THE CASE OF CHINESE CONSTITUTIONAL POLITY WITH CHINESE CHARACTERISTICS: CAN CHINA AND ERITREA DIALOGUE?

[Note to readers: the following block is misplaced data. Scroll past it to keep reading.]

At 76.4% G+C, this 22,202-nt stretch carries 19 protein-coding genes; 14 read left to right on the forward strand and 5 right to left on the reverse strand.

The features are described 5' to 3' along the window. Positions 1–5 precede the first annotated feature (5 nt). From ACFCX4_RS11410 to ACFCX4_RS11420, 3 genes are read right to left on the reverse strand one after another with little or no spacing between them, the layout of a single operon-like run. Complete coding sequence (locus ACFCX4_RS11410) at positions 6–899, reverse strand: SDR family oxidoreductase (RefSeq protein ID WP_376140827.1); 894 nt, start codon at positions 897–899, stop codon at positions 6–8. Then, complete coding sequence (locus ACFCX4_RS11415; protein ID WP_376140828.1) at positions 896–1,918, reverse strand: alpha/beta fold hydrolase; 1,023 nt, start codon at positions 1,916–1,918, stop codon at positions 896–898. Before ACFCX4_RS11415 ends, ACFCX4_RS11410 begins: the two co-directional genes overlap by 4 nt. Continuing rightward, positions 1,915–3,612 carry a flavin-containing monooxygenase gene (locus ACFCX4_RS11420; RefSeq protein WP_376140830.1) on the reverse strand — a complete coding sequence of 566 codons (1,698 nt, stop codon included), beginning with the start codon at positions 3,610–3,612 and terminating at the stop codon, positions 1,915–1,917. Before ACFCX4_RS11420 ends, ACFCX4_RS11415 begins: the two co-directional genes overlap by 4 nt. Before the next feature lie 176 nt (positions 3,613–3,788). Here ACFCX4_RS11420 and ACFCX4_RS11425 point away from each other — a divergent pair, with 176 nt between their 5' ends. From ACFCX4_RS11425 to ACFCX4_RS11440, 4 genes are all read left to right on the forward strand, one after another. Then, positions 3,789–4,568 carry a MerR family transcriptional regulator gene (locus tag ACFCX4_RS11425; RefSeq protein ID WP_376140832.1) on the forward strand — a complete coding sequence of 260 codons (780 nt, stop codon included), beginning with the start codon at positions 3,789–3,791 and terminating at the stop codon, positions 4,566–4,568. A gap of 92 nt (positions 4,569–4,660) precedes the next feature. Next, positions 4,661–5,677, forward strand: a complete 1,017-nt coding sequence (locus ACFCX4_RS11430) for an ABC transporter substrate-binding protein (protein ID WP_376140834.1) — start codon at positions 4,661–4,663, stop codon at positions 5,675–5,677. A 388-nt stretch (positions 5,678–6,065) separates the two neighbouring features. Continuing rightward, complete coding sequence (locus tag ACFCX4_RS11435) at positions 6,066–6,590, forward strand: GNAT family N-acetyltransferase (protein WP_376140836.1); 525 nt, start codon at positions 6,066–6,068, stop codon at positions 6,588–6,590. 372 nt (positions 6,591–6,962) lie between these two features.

This paper subsumes the mysticism of Chinese law by distinguishing it from other bodies of law, while also rendering it transcendental in the contemporary universal legal context. It is also an attempt to romanticize Chinese constitutional law, as afertile ground that can be used to re-thread the fabric of Eritrean constitutional order. The root of this research is nournished by an extravagance of ideas and desires, which if applied can make the ubiquity and plasticity of the rule of law flow across what is perceived to be “unyielding” borders. Eritrea has just turned twenty-five and despite a tangled post-independence period, the country has been successful in articulating and advancing the vision of the pre-independence generation. Today, Eritrea envisages rejuvenating its governance with a new constitution that not only talks to post-independence Eritreans, but also triggers sustainable development with substantive emphasis on the rule of law. Eritrean endeavours can easily open up to the seductive appeal of the rich conceptual enigma of Chinese constitutional polity, China being one of the countries with the oldest legal traditions in the world. It is axiomatic that Chinese constitution-centred governance, which is well adorned with Chinese characteristics, is pre-eminent, for it has influenced China since 1949 to aptly rise as the world’s second largest economy. This paper illustrates that Eritrean constitutional polity can be examined through a Chinese lens, to be calibrated in such a way as to exhibit Eritrean characteristics, and still govern by the rule of law.